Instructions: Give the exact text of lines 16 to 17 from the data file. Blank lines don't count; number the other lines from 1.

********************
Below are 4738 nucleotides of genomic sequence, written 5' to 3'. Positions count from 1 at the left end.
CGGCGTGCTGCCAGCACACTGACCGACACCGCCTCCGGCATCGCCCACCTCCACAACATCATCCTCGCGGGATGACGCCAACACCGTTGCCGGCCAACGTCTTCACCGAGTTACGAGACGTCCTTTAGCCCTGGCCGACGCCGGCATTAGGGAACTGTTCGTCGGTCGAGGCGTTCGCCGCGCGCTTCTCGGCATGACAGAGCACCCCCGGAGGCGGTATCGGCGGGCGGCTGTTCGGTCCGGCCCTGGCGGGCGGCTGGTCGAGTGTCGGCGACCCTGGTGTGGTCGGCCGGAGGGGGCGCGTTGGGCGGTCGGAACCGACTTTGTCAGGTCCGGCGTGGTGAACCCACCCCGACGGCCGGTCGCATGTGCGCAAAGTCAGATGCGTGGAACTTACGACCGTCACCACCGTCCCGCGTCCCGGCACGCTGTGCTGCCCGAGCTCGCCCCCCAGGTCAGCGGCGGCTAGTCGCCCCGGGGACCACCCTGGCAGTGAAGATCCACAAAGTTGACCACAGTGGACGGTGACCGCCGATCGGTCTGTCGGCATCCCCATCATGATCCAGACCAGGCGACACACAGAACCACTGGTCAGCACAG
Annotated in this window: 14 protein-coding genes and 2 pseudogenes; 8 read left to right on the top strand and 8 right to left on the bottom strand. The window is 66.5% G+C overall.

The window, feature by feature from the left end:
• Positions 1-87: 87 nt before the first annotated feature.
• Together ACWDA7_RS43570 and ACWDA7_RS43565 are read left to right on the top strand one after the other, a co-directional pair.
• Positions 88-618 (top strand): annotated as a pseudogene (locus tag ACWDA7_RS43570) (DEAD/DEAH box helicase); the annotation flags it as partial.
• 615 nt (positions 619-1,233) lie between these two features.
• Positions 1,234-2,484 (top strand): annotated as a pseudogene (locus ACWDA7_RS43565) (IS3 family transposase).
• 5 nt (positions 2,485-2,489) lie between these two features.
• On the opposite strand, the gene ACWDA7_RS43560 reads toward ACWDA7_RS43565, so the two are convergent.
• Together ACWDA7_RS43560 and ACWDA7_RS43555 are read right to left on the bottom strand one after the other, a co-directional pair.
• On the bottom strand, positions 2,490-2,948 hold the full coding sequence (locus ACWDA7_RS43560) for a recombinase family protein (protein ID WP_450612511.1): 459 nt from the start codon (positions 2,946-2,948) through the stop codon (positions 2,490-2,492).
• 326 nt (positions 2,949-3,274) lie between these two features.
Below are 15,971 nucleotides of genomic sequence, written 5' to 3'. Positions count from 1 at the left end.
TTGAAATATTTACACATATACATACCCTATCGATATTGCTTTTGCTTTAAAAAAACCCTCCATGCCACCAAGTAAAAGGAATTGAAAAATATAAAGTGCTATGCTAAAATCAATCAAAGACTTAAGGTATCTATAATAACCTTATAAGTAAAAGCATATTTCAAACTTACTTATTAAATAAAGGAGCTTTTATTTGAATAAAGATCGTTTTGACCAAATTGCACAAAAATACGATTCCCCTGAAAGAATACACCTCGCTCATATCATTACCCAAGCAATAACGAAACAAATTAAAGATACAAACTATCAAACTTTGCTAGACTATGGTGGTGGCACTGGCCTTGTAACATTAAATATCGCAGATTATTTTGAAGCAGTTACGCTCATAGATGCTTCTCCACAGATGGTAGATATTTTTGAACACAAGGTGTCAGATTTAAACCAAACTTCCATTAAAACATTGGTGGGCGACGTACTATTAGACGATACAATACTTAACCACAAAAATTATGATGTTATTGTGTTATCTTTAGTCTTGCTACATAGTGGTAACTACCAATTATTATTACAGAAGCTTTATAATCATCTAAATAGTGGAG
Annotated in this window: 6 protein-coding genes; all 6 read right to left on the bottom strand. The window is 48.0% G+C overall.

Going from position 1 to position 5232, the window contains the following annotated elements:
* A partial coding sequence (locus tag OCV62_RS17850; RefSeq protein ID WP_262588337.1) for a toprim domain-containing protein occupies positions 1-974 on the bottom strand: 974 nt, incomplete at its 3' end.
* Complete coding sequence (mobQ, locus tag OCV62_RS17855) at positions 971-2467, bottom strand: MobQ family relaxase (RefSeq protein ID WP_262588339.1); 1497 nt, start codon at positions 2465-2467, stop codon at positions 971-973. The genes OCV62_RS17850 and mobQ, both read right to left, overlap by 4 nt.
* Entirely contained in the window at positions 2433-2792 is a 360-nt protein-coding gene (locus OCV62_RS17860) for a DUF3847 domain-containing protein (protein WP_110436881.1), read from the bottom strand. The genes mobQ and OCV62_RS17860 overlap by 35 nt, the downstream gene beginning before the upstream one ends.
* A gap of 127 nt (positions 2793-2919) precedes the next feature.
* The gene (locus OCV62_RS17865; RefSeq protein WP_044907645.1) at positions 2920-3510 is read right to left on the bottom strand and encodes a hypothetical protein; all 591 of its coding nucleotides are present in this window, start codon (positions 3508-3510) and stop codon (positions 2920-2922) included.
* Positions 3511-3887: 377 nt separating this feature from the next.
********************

TTGAAATATTTACACATATACATACCCTATCGATATTGCTTTTGCTTTAAAAAAACCCTCCATGCCACCAAGTAAAAGGAATTGAAAAATATAAAGTGCTATGCTAAAATCAATCAAAGACTTAAGGTATCTATAATAACCTTATAAGTAAAAGCATATTTCAAACTTACTTATTAAATAAAGGAGCTTTTATTTGAATAAAGATCGTTTTGACCAAATTGCACAAAAATACGATTCCCCTGAAAGAATACACCTCGCTCATATCATTACCCAAGCAATAACGAAACAAATTAAAGATACAAACTATCAAACTTTGCTAGACTATGGTGGTGGCACTGGCCTTGTAACATTAAATATCGCAGATTATTTTGAAGCAGTTACGCTCATAGATGCTTCTCCACAGATGGTAGATATTTTTGAACACAAGGTGTCAGATTTAAACCAAACTTCCATTAAAACATTGGTGGGCGACGTACTATTAGACGATACAATACTTAACCACAAAAATTATGATGTTATTGTGTTATCTTTAGTCTTGCTACATAGTGGTAACTACCAATTATTATTACAGAAGCTTTATAATCATCTAAATAGTGGAG
Annotated in this window: 6 protein-coding genes; all 6 read right to left on the bottom strand. The window is 48.0% G+C overall.